Nokia has won its fourth patent lawsuit against HTC in Germany. It looks the Taiwanese firm is facing headaches after headaches.
FOSS Patents reports, “Today the Mannheim Regional Court announced its ruling on a German Nokia lawsuit against HTC over EP1579613 on a “method and apparatus for enabling a mobile station to adapt its revision level based on network protocol revision level”. The court, which has adjudged more wireless patent infringement claims than any other forum in the world, found HTC to infringe this Nokia patent, held it liable for damages (the amount of which would have to be determined in a separate proceeding), and ordered an injunction (a remedy at law for patent infringement in Germany). The patents is somewhat standards-related (it plays a role in backward compatibility between new devices and networks running older technologies), but not standard-essential. HTC already has a license to Nokia’s standard-essential patents (SEPs), but still needs one to Nokia’s non-SEPs.
“This is the fourth German patent injunction Nokia has obtained against HTC to date (and various cases are still pending, particularly before the Dusseldorf Regional Court). Nokia previously won a different case in Mannheim (in March 2013) and two Munich cases (both in December 2013; 1, 2).”
Nokia said, “Nokia is pleased that the Regional Court in Mannheim, Germany has today ruled that HTC products infringe Nokia’s patent EP 1 579 613 B1, which enables modern mobile devices to work in older networks.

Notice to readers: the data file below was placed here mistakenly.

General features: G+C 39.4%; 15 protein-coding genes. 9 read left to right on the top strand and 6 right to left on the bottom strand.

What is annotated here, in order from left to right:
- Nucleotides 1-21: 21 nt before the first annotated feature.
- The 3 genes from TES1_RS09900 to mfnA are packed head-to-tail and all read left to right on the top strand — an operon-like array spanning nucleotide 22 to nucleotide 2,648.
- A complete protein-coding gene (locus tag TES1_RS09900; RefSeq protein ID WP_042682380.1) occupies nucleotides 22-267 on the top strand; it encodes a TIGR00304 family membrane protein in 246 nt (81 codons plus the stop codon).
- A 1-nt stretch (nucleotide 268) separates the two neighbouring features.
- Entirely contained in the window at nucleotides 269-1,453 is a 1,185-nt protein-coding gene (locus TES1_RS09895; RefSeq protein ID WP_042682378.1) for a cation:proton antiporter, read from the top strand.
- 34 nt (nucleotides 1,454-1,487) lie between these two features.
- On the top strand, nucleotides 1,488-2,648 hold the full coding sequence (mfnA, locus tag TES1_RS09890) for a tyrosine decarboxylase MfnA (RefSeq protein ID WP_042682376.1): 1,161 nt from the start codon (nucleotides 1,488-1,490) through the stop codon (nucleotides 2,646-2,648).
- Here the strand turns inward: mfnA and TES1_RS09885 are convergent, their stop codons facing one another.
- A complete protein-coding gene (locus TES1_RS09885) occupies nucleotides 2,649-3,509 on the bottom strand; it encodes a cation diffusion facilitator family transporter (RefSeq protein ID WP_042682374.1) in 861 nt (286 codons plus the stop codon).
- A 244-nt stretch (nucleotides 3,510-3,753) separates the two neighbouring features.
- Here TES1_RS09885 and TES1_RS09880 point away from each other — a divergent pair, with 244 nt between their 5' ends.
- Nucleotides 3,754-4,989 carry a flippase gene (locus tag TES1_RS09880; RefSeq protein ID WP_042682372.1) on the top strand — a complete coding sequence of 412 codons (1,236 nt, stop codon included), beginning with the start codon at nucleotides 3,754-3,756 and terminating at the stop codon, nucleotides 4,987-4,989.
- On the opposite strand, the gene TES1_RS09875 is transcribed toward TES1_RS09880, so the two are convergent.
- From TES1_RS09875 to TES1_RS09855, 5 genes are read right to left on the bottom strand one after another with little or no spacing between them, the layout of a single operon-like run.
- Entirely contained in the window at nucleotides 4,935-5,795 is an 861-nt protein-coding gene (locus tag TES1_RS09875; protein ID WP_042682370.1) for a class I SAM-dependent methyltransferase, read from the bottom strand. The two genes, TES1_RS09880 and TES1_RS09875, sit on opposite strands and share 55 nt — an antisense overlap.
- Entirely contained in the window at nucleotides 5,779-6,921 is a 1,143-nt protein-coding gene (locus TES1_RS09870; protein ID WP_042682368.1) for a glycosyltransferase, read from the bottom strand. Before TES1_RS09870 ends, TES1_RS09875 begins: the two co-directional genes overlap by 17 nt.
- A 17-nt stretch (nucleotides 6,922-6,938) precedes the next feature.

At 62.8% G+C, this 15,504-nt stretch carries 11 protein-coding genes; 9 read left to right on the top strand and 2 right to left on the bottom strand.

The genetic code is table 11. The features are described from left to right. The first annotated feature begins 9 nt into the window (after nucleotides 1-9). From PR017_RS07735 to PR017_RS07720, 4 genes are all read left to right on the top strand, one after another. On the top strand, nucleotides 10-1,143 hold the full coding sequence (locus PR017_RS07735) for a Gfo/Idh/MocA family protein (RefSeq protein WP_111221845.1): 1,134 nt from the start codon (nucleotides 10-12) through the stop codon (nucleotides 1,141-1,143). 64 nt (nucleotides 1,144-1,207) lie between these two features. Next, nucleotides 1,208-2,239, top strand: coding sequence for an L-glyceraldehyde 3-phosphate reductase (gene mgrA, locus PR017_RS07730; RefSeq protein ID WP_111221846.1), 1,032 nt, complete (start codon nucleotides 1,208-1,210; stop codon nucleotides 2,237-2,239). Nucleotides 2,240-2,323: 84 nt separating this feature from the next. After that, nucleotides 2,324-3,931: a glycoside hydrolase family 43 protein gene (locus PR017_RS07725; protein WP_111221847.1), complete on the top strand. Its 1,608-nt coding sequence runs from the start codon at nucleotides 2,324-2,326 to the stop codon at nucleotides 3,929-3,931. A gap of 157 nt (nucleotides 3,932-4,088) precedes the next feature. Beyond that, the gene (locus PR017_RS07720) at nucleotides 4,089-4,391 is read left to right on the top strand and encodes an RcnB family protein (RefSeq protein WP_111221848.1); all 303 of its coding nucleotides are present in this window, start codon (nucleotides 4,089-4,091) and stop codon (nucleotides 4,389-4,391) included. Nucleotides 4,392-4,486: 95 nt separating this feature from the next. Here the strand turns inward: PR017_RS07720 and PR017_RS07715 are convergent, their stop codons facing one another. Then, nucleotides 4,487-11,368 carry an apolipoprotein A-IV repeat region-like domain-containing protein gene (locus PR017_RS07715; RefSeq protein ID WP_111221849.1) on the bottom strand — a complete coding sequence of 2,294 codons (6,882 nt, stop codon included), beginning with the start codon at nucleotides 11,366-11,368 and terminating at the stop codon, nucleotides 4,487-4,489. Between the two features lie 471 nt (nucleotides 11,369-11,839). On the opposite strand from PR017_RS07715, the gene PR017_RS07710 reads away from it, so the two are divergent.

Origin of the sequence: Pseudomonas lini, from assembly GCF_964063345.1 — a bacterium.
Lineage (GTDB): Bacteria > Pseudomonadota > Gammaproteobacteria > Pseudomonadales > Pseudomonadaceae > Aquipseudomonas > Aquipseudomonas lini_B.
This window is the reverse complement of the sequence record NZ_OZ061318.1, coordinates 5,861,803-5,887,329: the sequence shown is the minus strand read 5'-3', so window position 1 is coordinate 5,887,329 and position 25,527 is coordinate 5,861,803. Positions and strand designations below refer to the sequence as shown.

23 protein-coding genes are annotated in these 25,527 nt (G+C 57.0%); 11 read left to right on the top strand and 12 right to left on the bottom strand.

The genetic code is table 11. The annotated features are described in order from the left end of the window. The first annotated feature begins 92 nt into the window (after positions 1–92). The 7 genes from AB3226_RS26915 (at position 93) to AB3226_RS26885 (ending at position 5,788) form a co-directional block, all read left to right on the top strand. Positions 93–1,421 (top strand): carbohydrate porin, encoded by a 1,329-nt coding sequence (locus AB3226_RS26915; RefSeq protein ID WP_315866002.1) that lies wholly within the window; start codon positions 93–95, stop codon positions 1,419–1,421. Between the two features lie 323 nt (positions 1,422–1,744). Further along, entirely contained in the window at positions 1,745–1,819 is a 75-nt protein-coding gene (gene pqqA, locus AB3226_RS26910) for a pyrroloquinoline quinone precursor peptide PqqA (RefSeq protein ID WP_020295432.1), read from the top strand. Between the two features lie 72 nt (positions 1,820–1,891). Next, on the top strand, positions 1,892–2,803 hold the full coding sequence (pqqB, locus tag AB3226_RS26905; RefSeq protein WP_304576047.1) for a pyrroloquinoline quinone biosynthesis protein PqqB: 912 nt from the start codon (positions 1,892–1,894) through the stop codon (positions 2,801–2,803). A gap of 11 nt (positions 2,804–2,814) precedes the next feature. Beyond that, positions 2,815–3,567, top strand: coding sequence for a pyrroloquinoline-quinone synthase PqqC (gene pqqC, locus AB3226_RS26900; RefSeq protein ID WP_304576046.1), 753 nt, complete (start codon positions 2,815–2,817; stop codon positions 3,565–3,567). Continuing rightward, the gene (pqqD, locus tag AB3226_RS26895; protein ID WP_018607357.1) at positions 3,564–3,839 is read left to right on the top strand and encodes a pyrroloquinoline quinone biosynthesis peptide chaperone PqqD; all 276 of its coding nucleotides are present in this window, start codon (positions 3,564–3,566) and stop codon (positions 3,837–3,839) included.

“This judgment enables Nokia to enforce an injunction against the import and sale of all infringing HTC products in Germany, as well as to obtain damages for past infringement. This is the fourth patent found infringed with injunction awarded in Germany.
“Nokia began its actions against HTC in 2012, with the aim of ending HTC’s unauthorised use of Nokia’s proprietary innovations and has asserted more than 50 patents against HTC. Since then, Nokia believes it has demonstrated beyond doubt the extent to which HTC has been free riding on Nokia technologies, with HTC found to infringe several Nokia patents in venues including the Regional Courts in Mannheim and Munich, Germany, the UK High Court, the Tokyo District Court in Japan and the US International Trade Commission.”
HTC told its shareholders, “HTC will continue with the invalidity action pending before the German Federal Patents Court and immediately appeal the decision. The functionality found to be infringed is redundant and no longer in use in Germany and we are investigating modifications for our handsets to remove this redundant technology. This ensures that there will be minimal disruption to our customers while we pursue an appeal.”
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